--John W. Davis, founder of Davis Polk & Wardwell

  29. #479
    Quote Originally Posted by LA Ute View Post
    After listening to a little news on the radio, I think the word “bombshell” should be banned for the remainder of this entire affair.
    Speaking of which, re your accusation that Obama brought "Chicago style politics" to the White House

    1. Obama said "punish your enemies" by voting. He was telling people to GOTV. Obama later said he should have referred to opponents rather than enemies, but seriously?

    2. the IRS scandal was a real, but it was not intended to and not linked to Obama's statement re "punish your enemies." False linkage there. The IRSA targeted a lot of 501c4 groups, liberal as well as tea party (though not as many).

    https://www.nytimes.com/2017/10/05/u...democrats.html

  30. #480
    Sam the Sheepdog LA Ute's Avatar
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    Life in the Trump Era, Part 2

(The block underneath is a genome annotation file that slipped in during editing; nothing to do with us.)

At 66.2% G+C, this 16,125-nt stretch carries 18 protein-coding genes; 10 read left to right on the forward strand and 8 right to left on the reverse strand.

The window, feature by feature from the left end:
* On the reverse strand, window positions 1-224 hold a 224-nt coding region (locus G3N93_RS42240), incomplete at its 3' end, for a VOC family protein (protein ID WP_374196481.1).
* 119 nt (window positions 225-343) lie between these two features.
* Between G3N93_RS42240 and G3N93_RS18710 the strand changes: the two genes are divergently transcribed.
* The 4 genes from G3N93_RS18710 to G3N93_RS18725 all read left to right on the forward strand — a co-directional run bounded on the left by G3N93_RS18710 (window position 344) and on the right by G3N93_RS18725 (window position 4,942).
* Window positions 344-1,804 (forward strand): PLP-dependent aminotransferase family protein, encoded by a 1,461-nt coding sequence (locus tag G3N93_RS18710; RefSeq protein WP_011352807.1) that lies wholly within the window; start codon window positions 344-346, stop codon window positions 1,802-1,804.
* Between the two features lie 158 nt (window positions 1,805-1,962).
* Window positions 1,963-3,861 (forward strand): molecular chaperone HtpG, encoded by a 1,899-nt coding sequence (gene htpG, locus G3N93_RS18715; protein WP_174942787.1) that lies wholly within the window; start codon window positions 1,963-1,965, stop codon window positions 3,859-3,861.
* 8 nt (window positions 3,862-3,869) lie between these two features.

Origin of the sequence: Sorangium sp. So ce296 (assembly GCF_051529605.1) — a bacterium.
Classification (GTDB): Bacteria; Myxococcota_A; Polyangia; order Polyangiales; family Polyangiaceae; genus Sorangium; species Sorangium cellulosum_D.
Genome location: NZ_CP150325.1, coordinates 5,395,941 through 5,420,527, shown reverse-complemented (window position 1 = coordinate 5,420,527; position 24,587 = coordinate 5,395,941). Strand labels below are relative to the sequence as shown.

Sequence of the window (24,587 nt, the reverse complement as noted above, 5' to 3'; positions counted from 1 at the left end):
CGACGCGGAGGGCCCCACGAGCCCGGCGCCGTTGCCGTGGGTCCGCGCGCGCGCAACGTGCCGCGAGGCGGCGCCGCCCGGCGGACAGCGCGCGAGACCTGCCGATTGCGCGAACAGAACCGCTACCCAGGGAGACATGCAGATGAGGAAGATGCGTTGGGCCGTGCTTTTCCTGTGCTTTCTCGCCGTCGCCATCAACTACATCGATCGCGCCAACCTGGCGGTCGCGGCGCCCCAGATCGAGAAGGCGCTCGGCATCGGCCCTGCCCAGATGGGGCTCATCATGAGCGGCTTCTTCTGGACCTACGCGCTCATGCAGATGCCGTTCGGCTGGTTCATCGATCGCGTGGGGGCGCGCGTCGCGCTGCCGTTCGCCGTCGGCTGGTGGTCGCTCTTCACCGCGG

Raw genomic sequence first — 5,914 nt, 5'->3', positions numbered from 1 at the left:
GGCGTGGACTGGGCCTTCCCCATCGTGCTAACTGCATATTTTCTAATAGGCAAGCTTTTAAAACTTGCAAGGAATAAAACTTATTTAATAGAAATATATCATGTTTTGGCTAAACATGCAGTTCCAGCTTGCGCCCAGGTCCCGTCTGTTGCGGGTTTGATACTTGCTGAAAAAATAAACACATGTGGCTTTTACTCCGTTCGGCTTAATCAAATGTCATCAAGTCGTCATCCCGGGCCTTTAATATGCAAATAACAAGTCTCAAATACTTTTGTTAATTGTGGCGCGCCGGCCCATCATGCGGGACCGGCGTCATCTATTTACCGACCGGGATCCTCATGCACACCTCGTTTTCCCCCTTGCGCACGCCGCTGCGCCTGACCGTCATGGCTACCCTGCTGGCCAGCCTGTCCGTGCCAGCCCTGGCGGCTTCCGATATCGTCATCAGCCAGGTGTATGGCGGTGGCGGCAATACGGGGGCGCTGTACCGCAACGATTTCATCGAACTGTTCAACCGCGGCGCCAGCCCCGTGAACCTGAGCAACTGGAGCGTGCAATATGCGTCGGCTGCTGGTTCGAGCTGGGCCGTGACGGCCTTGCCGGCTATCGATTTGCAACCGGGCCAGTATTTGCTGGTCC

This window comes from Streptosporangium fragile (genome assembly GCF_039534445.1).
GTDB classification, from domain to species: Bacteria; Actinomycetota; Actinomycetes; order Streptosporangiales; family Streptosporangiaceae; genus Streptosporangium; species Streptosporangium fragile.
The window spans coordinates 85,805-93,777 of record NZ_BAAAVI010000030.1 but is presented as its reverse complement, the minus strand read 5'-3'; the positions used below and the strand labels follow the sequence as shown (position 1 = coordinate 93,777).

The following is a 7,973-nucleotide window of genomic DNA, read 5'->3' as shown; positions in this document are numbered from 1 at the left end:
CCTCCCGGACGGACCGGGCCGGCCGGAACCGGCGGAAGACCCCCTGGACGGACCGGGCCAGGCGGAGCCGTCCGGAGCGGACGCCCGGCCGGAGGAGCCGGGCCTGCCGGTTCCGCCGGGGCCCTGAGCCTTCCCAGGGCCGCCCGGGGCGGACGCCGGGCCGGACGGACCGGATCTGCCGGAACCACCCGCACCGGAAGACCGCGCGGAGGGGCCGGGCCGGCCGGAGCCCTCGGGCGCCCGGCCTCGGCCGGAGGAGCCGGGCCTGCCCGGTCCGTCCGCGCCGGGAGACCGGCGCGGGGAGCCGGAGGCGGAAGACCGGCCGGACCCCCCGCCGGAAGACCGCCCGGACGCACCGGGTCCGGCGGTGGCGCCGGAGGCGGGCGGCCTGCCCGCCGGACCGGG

Quote Originally Posted by concerned View Post
    Speaking of which, re your accusation that Obama brought "Chicago style politics" to the White House

    1. Obama said "punish your enemies" by voting. He was telling people to GOTV. Obama later said he should have referred to opponents rather than enemies, but seriously?

    2. the IRS scandal was a real, but it was not intended to and not linked to Obama's statement re "punish your enemies." False linkage there. The IRSA targeted a lot of 501c4 groups, liberal as well as tea party (though not as many).

    https://www.nytimes.com/2017/10/05/u...democrats.html
    I will believe until my dying day that the Obama Administration was imbued with the gestalt of Chicago-style politics, through and through. Not to the level of corruption, for the most part (Fast and Furious and the IRS scandal come to mind) but as a general guiding philosophy and attitude. Remember when he told the GOP leadership "I won," as a not-so-subtle means of telling them to shut up and take their medicine.